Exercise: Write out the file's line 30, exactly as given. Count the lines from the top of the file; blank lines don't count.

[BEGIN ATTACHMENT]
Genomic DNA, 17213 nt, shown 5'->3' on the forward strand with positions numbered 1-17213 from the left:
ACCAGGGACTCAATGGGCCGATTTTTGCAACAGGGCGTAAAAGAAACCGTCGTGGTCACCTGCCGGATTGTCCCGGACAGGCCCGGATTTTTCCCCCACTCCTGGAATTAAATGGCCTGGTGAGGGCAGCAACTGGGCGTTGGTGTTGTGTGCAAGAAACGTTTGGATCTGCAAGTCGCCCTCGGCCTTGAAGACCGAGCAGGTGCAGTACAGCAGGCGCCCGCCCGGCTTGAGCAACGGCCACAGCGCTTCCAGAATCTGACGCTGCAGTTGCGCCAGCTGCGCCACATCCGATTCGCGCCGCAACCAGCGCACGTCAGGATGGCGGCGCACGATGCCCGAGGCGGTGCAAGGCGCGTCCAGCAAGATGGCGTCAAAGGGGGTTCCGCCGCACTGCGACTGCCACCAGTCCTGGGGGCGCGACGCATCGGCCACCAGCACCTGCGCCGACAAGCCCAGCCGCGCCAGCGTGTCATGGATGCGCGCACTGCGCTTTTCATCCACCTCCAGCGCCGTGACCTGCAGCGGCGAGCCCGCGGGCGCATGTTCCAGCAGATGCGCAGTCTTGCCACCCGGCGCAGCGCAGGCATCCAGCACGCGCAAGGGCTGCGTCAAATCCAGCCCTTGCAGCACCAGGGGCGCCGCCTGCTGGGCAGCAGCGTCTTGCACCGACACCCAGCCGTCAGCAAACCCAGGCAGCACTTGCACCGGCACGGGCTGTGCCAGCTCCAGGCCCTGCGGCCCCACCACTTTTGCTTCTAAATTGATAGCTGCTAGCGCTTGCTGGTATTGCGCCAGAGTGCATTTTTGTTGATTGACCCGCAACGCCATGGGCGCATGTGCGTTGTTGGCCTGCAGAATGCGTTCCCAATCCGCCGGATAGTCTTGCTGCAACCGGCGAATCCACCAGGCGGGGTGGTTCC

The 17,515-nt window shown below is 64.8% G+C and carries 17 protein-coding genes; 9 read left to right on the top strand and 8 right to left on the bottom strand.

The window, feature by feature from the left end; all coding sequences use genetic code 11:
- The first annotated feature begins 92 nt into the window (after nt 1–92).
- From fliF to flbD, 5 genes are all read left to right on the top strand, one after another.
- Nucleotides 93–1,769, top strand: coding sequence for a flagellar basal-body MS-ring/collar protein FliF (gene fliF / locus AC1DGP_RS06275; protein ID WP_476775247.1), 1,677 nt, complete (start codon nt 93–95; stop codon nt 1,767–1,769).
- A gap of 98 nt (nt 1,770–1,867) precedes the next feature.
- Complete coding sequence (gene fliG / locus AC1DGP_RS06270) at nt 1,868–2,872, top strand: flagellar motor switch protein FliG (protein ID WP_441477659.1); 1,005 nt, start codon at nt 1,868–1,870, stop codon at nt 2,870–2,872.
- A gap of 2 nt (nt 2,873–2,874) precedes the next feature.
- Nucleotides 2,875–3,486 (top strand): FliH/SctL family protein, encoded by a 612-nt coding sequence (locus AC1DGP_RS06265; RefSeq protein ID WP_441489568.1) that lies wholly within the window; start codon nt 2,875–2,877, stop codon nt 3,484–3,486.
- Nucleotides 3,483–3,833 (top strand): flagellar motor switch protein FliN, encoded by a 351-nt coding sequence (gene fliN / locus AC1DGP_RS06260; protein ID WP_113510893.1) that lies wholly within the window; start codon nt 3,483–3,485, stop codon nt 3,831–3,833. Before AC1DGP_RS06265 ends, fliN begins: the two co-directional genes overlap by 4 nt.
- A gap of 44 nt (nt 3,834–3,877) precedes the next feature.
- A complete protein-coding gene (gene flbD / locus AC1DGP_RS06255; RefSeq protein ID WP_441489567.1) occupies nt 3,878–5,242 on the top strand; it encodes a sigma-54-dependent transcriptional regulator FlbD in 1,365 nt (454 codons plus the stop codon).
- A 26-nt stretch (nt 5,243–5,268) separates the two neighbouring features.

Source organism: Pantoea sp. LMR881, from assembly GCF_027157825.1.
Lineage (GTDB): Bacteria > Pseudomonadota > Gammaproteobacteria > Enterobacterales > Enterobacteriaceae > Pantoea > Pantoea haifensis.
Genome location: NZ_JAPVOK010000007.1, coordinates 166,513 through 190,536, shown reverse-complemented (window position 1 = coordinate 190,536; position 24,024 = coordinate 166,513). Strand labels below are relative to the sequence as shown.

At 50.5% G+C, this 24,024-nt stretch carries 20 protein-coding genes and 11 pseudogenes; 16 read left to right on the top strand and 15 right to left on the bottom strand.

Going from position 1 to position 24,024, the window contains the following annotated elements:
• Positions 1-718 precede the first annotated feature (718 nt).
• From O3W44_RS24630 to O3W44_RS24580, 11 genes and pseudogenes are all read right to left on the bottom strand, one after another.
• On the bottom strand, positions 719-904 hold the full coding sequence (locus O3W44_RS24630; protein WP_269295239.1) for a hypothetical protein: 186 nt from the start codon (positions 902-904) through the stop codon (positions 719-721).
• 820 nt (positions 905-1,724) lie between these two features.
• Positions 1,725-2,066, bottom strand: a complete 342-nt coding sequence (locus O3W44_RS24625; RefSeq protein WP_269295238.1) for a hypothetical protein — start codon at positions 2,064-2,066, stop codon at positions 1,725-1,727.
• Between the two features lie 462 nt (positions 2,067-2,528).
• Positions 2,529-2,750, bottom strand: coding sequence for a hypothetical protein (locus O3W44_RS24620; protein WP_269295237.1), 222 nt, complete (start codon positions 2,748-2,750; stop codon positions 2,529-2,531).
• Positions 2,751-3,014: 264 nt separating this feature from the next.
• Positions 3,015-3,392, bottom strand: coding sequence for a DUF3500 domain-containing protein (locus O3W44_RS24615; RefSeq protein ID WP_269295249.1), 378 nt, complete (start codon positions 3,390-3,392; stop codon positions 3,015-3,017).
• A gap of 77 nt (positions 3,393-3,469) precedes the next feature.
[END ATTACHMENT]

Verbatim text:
• A gap of 77 nt (positions 3,393-3,469) precedes the next feature.